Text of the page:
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Privacy The Internet Software

Epic: A Privacy-Focused Web Browser 223

Posted by Soulskill
from the i-know-what-you-googled-last-summer dept.
Rob @CmdrTaco Malda writes "I've been advising Epic Browser, a startup building a privacy-focused, Chrome-based browser that starts where incognito mode ends. Epic employs a host of tactics designed to make what happens inside your browser stay there, to the tune of a thousand blocks in a typical hour of browsing. They also provide a built-in proxy service. If the corporations and governments are going to watch us, there's no reason to make it any easier for them. Epic has Mac and Windows builds for now. Their site goes into far greater detail about how they block tracking methods most browsers don't."
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Epic: A Privacy-Focused Web Browser

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  • Chrome? (Score:4, Insightful)

    by J'raxis (248192) on Friday September 06, 2013 @10:46AM (#44774653) Homepage

    You're basing this on a browser made by one of the companies known to have been cooperating with the NSA every step of the way, including the latest revelations [theguardian.com] about said companies inserting backdoors into their products?

    Sounds like a good idea to me.

  • by StripedCow (776465) on Friday September 06, 2013 @10:52AM (#44774775)

    that computing in the 21st century would become so exciting?

  • Re:Chrome? (Score:1, Insightful)

    by Anonymous Coward on Friday September 06, 2013 @11:04AM (#44774911)

    And you've audited every line of Chromium code and every line of every library it uses?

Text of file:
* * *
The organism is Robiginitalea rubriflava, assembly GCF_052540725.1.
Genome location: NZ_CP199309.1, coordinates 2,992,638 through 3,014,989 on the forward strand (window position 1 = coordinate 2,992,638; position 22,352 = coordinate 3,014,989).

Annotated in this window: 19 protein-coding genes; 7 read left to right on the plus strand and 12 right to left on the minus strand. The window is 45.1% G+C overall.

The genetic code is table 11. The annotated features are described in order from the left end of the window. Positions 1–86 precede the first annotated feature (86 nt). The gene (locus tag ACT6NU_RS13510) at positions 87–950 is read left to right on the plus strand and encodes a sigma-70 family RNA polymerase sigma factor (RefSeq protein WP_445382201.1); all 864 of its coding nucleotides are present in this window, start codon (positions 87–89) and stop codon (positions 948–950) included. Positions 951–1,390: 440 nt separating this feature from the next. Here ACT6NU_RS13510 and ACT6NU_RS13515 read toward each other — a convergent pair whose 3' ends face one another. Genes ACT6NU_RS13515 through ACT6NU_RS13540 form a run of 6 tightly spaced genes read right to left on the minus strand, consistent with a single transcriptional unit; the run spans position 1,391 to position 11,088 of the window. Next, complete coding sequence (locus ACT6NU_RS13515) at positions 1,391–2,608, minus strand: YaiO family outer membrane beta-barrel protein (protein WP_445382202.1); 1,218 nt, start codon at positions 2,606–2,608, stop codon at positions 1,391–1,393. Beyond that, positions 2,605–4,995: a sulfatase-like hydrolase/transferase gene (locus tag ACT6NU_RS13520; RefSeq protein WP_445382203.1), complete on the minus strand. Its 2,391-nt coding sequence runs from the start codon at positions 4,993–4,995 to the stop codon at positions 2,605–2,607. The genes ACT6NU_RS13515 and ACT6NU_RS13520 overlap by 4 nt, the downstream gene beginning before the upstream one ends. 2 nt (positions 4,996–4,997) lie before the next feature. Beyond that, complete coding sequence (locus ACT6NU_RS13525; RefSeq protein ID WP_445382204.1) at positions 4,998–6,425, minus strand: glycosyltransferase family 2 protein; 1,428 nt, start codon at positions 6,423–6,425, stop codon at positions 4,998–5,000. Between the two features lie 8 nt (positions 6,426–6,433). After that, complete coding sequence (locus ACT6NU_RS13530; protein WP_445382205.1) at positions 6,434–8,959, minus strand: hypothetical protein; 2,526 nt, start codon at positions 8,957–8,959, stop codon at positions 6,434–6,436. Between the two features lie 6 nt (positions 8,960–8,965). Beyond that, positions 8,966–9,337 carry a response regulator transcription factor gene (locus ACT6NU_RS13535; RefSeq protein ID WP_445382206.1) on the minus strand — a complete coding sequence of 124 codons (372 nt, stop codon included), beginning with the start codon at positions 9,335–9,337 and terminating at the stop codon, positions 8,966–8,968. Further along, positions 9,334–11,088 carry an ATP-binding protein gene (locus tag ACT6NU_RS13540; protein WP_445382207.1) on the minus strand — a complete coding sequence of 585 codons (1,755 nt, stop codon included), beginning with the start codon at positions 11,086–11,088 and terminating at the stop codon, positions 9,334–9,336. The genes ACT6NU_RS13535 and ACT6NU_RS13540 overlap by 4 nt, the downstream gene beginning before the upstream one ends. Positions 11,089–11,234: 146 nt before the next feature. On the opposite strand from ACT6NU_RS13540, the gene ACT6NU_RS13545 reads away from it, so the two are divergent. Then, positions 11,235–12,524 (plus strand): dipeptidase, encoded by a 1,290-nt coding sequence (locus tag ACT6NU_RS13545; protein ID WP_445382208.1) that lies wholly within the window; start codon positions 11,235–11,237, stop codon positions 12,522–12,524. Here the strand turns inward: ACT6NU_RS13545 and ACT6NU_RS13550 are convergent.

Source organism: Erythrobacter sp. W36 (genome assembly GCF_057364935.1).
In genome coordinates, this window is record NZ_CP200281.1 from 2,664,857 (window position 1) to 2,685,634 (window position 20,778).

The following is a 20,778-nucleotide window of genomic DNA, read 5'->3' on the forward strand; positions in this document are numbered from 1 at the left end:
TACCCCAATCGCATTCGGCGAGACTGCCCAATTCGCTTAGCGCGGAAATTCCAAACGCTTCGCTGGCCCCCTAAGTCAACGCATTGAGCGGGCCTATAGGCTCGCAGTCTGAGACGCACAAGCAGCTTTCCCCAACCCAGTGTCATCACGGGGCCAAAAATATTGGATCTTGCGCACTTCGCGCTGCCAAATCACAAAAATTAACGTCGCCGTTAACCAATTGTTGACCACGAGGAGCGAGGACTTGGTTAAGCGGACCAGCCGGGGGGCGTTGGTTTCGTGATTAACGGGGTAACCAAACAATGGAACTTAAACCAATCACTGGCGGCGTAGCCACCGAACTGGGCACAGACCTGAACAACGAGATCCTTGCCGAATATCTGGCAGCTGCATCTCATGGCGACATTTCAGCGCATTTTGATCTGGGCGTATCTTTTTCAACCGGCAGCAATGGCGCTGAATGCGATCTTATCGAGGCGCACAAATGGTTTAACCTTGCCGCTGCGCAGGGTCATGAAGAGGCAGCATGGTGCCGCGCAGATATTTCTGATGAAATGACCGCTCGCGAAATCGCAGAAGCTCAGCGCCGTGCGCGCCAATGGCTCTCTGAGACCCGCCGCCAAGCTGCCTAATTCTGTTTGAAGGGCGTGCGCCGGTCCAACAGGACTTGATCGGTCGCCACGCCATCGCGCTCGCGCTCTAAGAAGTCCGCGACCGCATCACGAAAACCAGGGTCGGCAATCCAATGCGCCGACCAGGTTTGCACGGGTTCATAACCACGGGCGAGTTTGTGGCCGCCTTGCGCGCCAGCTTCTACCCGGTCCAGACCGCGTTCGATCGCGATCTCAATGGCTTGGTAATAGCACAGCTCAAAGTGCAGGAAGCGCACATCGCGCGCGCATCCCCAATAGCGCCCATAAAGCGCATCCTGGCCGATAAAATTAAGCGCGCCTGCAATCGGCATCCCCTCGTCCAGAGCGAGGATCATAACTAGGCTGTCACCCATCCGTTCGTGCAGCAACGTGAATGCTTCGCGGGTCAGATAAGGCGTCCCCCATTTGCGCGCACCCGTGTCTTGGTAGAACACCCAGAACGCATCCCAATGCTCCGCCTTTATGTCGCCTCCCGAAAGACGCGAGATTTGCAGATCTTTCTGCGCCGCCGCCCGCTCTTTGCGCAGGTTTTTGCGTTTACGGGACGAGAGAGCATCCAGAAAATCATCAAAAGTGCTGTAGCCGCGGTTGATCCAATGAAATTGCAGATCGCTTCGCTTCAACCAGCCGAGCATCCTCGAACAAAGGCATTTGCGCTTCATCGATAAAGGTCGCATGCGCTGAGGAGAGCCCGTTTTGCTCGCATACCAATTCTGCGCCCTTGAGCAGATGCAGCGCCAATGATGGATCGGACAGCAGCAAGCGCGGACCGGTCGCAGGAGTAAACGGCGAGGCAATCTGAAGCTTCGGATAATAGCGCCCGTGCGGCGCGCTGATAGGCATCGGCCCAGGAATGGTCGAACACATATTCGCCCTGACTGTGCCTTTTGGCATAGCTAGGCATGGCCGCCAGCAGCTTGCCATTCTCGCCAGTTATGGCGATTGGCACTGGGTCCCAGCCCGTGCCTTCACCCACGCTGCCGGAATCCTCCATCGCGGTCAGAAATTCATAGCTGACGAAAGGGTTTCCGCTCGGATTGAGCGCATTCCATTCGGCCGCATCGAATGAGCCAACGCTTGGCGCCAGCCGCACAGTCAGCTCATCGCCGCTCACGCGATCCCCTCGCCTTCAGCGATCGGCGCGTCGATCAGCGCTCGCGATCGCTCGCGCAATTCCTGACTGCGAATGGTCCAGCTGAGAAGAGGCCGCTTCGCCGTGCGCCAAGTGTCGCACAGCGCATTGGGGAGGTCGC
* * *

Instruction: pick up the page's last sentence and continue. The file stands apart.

• by brunes69 (86786) <slashdot AT keirstead DOT org> on Friday September 06, 2013 @11:07AM (#44774941) Homepage

    Google is very upfront about what is collected and what they do with it and who they do and do not share what data with. As someone who actually follows this stuff closely and READS agreements and doesn't just rely on Slashdot hype, I am 100% comfortable with everything Google does and what they do with the data, and also with how hard they fight back against governments who want that data. Google doesn't sell your data to ANY third parties, they use it INTERNALLY for their own stuff. As such it is actually VERY private. The data you share with Google is a lot more private than the data you share with your telco or cable company or bank in this respect.

    Compare this to Facebook or LinkedIn or even Twitter, who are NOT upfront about what is collected and shared, and who not only share data with governments, but ALSO 3rd party companies at will as part of their business models. As well as your bank, your telco, etc again - all of whom routinely sell client lists including names, addresses, and phone numbers.

    Who is the poster child again?

  • Re:Proxies (Score:3, Insightful)

    by larry bagina (561269) on Friday September 06, 2013 @12:32PM (#44775961) Journal
    Slashdot is a bad example -- they block (the banned pink page) many proxies and tor exit nodes. Some are read-only (no posting). They also intentionally throttle the response, intentionally and with their proxy detection code.

    If slashdice cared about, well, anything, they would also run a {slashdot}.onion site as well.

  • This is *not* EPIC (Score:4, Insightful)

    by Khopesh (112447) on Friday September 06, 2013 @04:29PM (#44778837) Homepage Journal

    https://epic.org/ [epic.org] is EPIC, the Electronic Privacy Information Center, a stalwart defender of online privacy. EPIC does not appear to have any connection to this browser. This so-called "epic browser" doesn't look like much more than Iron [wikipedia.org], which was merely a ploy [wikipedia.org] to make money off of ads on the download page. I'm not saying Epic Browser is that same ploy, but the browser doesn't really do anything that Chromium doesn't already do in Incognito mode (most of those 11 potential privacy leaks that epic blocks [epicbrowser.com] are Google features not available in Chromium or else can be disabled trivially).

    This introduces a potential lag time in security updates (and updates to trackers pulled in from e.g. adblock or noscript) and rides on EPIC's good name. Shame on the developers for naming it so similarly.

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